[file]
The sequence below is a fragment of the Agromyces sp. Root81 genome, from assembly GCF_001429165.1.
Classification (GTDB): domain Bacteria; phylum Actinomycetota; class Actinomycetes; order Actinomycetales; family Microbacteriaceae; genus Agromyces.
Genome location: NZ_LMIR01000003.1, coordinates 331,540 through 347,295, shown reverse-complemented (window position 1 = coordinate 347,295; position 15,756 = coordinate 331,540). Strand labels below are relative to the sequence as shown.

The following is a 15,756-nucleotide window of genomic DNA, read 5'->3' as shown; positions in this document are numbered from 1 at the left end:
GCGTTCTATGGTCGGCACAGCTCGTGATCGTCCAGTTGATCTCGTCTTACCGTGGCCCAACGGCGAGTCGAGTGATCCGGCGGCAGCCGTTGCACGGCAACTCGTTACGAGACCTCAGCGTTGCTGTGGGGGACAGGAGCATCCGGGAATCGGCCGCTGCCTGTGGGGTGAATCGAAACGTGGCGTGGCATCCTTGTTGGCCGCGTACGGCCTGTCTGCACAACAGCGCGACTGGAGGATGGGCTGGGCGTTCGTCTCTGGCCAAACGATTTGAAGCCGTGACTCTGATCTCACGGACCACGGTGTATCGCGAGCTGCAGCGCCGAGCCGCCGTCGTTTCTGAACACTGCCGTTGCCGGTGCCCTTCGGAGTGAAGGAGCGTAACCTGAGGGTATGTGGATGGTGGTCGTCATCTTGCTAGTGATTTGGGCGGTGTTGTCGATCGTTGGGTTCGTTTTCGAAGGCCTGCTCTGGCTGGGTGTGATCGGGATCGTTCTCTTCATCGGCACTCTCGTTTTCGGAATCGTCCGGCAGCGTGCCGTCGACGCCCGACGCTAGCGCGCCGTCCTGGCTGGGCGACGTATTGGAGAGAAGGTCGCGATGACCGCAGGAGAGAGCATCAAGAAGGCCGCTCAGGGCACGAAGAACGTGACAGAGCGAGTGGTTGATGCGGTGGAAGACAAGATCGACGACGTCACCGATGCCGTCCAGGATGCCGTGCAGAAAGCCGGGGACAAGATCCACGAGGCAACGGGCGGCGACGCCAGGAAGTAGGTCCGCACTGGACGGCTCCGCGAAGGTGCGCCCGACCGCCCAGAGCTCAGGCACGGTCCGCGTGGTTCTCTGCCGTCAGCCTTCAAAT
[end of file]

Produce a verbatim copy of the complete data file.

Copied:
The sequence below is a fragment of the Agromyces sp. Root81 genome, from assembly GCF_001429165.1.
Classification (GTDB): domain Bacteria; phylum Actinomycetota; class Actinomycetes; order Actinomycetales; family Microbacteriaceae; genus Agromyces.
Genome location: NZ_LMIR01000003.1, coordinates 331,540 through 347,295, shown reverse-complemented (window position 1 = coordinate 347,295; position 15,756 = coordinate 331,540). Strand labels below are relative to the sequence as shown.

The following is a 15,756-nucleotide window of genomic DNA, read 5'->3' as shown; positions in this document are numbered from 1 at the left end:
GCGTTCTATGGTCGGCACAGCTCGTGATCGTCCAGTTGATCTCGTCTTACCGTGGCCCAACGGCGAGTCGAGTGATCCGGCGGCAGCCGTTGCACGGCAACTCGTTACGAGACCTCAGCGTTGCTGTGGGGGACAGGAGCATCCGGGAATCGGCCGCTGCCTGTGGGGTGAATCGAAACGTGGCGTGGCATCCTTGTTGGCCGCGTACGGCCTGTCTGCACAACAGCGCGACTGGAGGATGGGCTGGGCGTTCGTCTCTGGCCAAACGATTTGAAGCCGTGACTCTGATCTCACGGACCACGGTGTATCGCGAGCTGCAGCGCCGAGCCGCCGTCGTTTCTGAACACTGCCGTTGCCGGTGCCCTTCGGAGTGAAGGAGCGTAACCTGAGGGTATGTGGATGGTGGTCGTCATCTTGCTAGTGATTTGGGCGGTGTTGTCGATCGTTGGGTTCGTTTTCGAAGGCCTGCTCTGGCTGGGTGTGATCGGGATCGTTCTCTTCATCGGCACTCTCGTTTTCGGAATCGTCCGGCAGCGTGCCGTCGACGCCCGACGCTAGCGCGCCGTCCTGGCTGGGCGACGTATTGGAGAGAAGGTCGCGATGACCGCAGGAGAGAGCATCAAGAAGGCCGCTCAGGGCACGAAGAACGTGACAGAGCGAGTGGTTGATGCGGTGGAAGACAAGATCGACGACGTCACCGATGCCGTCCAGGATGCCGTGCAGAAAGCCGGGGACAAGATCCACGAGGCAACGGGCGGCGACGCCAGGAAGTAGGTCCGCACTGGACGGCTCCGCGAAGGTGCGCCCGACCGCCCAGAGCTCAGGCACGGTCCGCGTGGTTCTCTGCCGTCAGCCTTCAAAT